- Elliot Smith

Lavrov: Blinken OSCE departure an act of 'simple cowardice'

Russian Foreign Minister Sergei Lavrov holds a press conference on the sidelines of a meeting of foreign ministers of the Organisation for Security and Cooperation in Europe (OSCE), in Skopje, North Macedonia, December 1, 2023. 
Ognen Teofilovski | Reuters

Russian Foreign Minister Sergei Lavrov on Friday accused U.S. Secretary of State Antony Blinken of "simple cowardice," after Blinken left the Thursday gathering of the Organization for Security and Co-operation in Europe in Skopje, North Macedonia, before the two could cross paths.

Lavrov's attendance at the security community meeting was hugely controversial against the backdrop of its invasion of Ukraine, and prompted Kyiv and the three Baltic nations — Estonia, Latvia and Lithuania — to boycott the event.

Speaking at a news conference in Skopje on Friday, Lavrov also said Moscow saw no indication that Ukraine was willing to negotiate a political resolution to the conflict, and that Russia would not change the course of its "special military operation" in Ukraine, according to Reuters.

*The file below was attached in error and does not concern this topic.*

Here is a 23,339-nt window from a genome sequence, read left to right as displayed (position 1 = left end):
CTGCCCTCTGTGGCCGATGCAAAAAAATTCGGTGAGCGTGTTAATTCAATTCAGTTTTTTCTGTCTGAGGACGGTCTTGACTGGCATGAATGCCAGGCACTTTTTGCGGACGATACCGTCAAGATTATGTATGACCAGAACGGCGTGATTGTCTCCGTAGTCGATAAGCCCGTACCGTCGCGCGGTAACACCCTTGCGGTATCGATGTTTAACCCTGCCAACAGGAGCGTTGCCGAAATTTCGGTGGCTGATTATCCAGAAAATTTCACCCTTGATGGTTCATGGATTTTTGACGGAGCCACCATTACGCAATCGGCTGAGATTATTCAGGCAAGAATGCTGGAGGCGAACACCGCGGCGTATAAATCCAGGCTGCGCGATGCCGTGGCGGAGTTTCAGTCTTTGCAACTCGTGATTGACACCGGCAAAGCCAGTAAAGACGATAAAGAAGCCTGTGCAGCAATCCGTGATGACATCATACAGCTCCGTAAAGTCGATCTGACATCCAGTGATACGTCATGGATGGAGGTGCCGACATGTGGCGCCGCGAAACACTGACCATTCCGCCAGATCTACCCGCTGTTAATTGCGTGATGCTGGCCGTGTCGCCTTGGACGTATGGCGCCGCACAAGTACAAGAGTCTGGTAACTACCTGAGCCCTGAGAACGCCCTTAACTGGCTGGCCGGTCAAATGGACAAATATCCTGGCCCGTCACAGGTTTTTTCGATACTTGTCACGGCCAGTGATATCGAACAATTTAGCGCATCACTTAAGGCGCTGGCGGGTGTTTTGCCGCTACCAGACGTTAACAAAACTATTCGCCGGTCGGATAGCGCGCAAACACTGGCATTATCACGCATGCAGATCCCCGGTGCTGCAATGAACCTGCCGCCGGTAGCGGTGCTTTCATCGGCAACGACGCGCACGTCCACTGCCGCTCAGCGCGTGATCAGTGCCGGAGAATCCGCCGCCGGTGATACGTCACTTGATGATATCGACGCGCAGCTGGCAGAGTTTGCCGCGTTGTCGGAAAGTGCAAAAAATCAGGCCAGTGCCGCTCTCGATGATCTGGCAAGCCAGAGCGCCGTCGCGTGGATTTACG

- Elliot Smith

Kremlin assumes Western sanctions will 'last for many years'

Kremlin spokesman Dmitry Peskov attends Russian-Kyrgyz talks in Bishkek, Kyrgyzstan October 12, 2023.
Vladimir Pirogov | Reuters

Kremlin spokesman Dmitry Peskov told reporters on Friday that Russia has "no doubt" that Western sanctions will "last for many years" and that this forms the basis for its long-term economic strategy, according to Reuters.

The comments came after the U.S. assistant secretary of state for energy resources, Geoffrey Pyatt, told the Financial Times that Washington aims to halve Russian oil and gas revenues by 2030.

- Elliot Smith

Estonian prime minister: Pro-Ukraine coalition remains strong, Russia is suffering 'war fatigue'

Prime Minister of Estonia Kaja Kallas.
Sean Gallup | Getty Images

Estonian Prime Minister Kaja Kallas on Friday insisted that Western support is not fraying amid a recent rise in popularity for right-wing populist figures across Europe.

"There is a lot of talk about war fatigue, but we also have to understand that there is war fatigue on Russia's side, and if you think about the combined defense budgets of the Ramstein coalition that is behind Ukraine, they are 13 times bigger than that of Russia's heavily inflated one, so there is no question who is stronger here," she told CNBC at the COP28 climate conference in Dubai.

"We sometimes underestimate our own strength and power. We have to be firm, we have to stick to the lines."